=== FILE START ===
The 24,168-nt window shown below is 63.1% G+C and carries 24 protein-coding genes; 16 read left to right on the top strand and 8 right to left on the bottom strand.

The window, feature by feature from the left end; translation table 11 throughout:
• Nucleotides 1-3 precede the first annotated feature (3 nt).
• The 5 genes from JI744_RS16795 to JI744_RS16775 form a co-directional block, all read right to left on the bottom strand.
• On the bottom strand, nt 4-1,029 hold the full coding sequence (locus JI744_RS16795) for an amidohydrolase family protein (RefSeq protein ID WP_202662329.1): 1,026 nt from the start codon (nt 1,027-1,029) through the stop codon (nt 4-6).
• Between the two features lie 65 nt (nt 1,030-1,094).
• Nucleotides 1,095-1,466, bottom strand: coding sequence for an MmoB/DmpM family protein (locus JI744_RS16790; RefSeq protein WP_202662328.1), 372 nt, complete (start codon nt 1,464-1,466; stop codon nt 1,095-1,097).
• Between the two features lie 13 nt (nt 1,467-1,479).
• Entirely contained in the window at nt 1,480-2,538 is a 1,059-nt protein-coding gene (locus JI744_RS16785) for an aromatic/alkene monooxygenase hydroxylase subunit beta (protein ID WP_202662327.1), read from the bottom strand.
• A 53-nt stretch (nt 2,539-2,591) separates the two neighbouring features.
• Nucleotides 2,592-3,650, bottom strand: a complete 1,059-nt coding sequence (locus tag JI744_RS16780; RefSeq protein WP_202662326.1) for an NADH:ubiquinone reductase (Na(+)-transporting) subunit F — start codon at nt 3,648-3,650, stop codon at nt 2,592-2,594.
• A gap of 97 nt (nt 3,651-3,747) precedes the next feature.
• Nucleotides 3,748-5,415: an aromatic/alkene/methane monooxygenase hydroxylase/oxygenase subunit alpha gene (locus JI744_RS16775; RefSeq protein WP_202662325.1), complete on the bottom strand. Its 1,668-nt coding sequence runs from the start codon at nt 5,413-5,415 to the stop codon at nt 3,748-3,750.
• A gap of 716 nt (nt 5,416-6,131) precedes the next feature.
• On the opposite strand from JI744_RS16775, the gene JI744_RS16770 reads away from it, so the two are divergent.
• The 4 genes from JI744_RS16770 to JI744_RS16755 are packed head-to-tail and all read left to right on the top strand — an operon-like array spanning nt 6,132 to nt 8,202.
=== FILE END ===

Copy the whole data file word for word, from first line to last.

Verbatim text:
The 24,168-nt window shown below is 63.1% G+C and carries 24 protein-coding genes; 16 read left to right on the top strand and 8 right to left on the bottom strand.

The window, feature by feature from the left end; translation table 11 throughout:
• Nucleotides 1-3 precede the first annotated feature (3 nt).
• The 5 genes from JI744_RS16795 to JI744_RS16775 form a co-directional block, all read right to left on the bottom strand.
• On the bottom strand, nt 4-1,029 hold the full coding sequence (locus JI744_RS16795) for an amidohydrolase family protein (RefSeq protein ID WP_202662329.1): 1,026 nt from the start codon (nt 1,027-1,029) through the stop codon (nt 4-6).
• Between the two features lie 65 nt (nt 1,030-1,094).
• Nucleotides 1,095-1,466, bottom strand: coding sequence for an MmoB/DmpM family protein (locus JI744_RS16790; RefSeq protein WP_202662328.1), 372 nt, complete (start codon nt 1,464-1,466; stop codon nt 1,095-1,097).
• Between the two features lie 13 nt (nt 1,467-1,479).
• Entirely contained in the window at nt 1,480-2,538 is a 1,059-nt protein-coding gene (locus JI744_RS16785) for an aromatic/alkene monooxygenase hydroxylase subunit beta (protein ID WP_202662327.1), read from the bottom strand.
• A 53-nt stretch (nt 2,539-2,591) separates the two neighbouring features.
• Nucleotides 2,592-3,650, bottom strand: a complete 1,059-nt coding sequence (locus tag JI744_RS16780; RefSeq protein WP_202662326.1) for an NADH:ubiquinone reductase (Na(+)-transporting) subunit F — start codon at nt 3,648-3,650, stop codon at nt 2,592-2,594.
• A gap of 97 nt (nt 3,651-3,747) precedes the next feature.
• Nucleotides 3,748-5,415: an aromatic/alkene/methane monooxygenase hydroxylase/oxygenase subunit alpha gene (locus JI744_RS16775; RefSeq protein WP_202662325.1), complete on the bottom strand. Its 1,668-nt coding sequence runs from the start codon at nt 5,413-5,415 to the stop codon at nt 3,748-3,750.
• A gap of 716 nt (nt 5,416-6,131) precedes the next feature.
• On the opposite strand from JI744_RS16775, the gene JI744_RS16770 reads away from it, so the two are divergent.
• The 4 genes from JI744_RS16770 to JI744_RS16755 are packed head-to-tail and all read left to right on the top strand — an operon-like array spanning nt 6,132 to nt 8,202.